28 Jun An Appeal To Andrew Lansley Part 3

See here for the first and second parts of “An Appeal To Andrew Lansley”.

Dear Mr Lansley,

I wrote to you on 13th April 2011 about the important issue of medicinal cannabis. The way my letter has been dealt with by your office is very disappointing. The first reply from Eldon Gallagher just ignored everything I said in my letter and rolled out a number of standardised and irrelevant points about Sativex. When I wrote back to ask for a proper response, Sarah Walker replied that it is a matter for the Home Office. The very first point I made in my original letter to you was:

“Please do not refer me to the Home Office. Its intransigent position on the subject amounts to a scandalous denial of science and cruel mistreatment of hundreds of thousands of British citizens. This is a health issue which requires your attention and care for those in pain and suffering.”

This is unacceptable Mr Lansley. However busy you are, you have a large staff paid for by taxpayers and such inadequate responses are both rude and irresponsible. You owe me as a citizen far better than this. Furthermore, as the only elected representative in Britain of those who need cannabis as medicine, I deserve a proper reply.

I am therefore enclosing a copy of my original letter and would ask you please to show me and those I represent the courtesy of properly addressing the points I make. You are in office to serve the people of Britain, not the other way around.

What I am really seeking is for you to meet with me and a delegation of medicinal cannabis users who will explain to you first hand the enormous relief that cannabis provides and how it allows them to lead full and productive lives. Please will your grasp this nettle and show some mercy and compassion for these people? Please will you arrange a meeting?

Yours sincerely,

Peter Reynolds

—– Original Message —–

Sent: Wednesday, June 08, 2011 5:32 PM

Subject: Response to your Query : – Ref:DE00000616403 – medical cannabis

Our ref: TO00000616403Dear Mr Reynolds,

Thank you for your email of 11 May to Andrew Lansley about medical cannabis. I have been asked to reply.

I was sorry to read of your dissatisfaction with the reply provided by my colleague, Eldon Gallagher, to your previous letter (our ref: DE00000609584). Whilst the Department has noted your comments on the legalisation of cannabis for medical purposes, I should clarify that this is a matter for the Home Office.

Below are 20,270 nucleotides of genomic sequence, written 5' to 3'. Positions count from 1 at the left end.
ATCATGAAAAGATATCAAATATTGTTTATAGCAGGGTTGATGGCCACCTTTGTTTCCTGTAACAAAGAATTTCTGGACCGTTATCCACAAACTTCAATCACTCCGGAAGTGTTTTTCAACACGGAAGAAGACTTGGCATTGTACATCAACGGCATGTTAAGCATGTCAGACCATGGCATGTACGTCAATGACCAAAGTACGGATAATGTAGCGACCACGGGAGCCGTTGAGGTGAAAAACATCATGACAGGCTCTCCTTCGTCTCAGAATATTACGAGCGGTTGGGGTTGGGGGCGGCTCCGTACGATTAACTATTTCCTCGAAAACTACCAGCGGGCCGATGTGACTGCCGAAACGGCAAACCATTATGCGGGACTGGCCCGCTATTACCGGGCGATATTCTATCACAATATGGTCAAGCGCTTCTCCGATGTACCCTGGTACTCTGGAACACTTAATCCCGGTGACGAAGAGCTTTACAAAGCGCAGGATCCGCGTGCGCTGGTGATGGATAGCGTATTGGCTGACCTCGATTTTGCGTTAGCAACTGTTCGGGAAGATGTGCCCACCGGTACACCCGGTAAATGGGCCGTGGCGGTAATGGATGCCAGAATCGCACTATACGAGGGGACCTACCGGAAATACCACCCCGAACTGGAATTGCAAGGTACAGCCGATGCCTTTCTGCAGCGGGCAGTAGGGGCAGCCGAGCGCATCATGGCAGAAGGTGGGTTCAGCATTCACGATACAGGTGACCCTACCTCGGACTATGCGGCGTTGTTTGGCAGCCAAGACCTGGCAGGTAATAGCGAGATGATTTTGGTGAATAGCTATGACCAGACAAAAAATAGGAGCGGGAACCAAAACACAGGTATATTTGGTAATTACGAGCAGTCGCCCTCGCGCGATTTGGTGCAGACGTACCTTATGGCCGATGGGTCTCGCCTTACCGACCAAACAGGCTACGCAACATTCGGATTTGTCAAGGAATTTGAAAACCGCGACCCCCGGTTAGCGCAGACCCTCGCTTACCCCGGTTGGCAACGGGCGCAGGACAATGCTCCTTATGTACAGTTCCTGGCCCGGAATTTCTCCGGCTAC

Whilst the Misuse of Drugs Act 1971 does not assign lead responsibility to a specific Department, I can confirm that under the current administration the Home Office leads on tackling crime, including drug-related crime. The Home Office therefore has lead responsibility for drug misuse and trafficking matters in the UK under the UN Conventions and the Misuse of Drugs Act 1971.

The Advisory Council on the Misuse of Drugs (ACMD) is the competent advisory body of independent experts that advises Home Office ministers on drug-related issues. The Home Office has a duty to consider the ACMD’s advice, along with all other available evidence and wider issues relating to public health and protection. The Home Office then submits its decision to Parliament, which will endorse or reject any recommendations regarding altering a controlled drug’s legal status.

In respect of the Government’s position on cannabis, which is a controlled drug under the Misuse of Drugs Act 1971, the ACMD renewed its previous advice on the legalisation of cannabis in its 2008 report ‘Cannabis Classification and Public Health’. It concluded that the drug was harmful to individuals and to society, and that there are no benefits connected with its legalisation. The Government’s view on cannabis, as provided by the Home Office, is that it does not recognise its medicinal value.

The Department of Health’s sole involvement with controlled drugs is through its drug treatment policy, its responsibility for public health campaigns such as FRANK, and its sponsorship of the National Treatment Agency for Substance Misuse.

With regard to the availability of Sativex in the UK, I should advise that it was rigorously evaluated by the MHRA and independent UK experts in a programme of non-clinical and clinical studies in order to establish its safety and efficacy. You may be aware that the National Institute for Health and Clinical Excellence (NICE), which is an independent body responsible for assessing the clinical and cost-effectiveness of drugs and treatments for the NHS, has not yet issued any guidance to the NHS on the use of Sativex. It is considering whether a review of its clinical guideline on multiple sclerosis is appropriate and aims to publish a decision on the need to review the guideline in shortly. NICE will decide whether to produce separate technology appraisal guidance on the use of Sativex when a decision has been made regarding the review of its clinical guideline. Further details will be made available at http://guidance.nice.org.uk/CG8.

I hope this reply clarifies the Department’s position on the matter.

Yours sincerely,

Sarah Walker
Customer Service Centre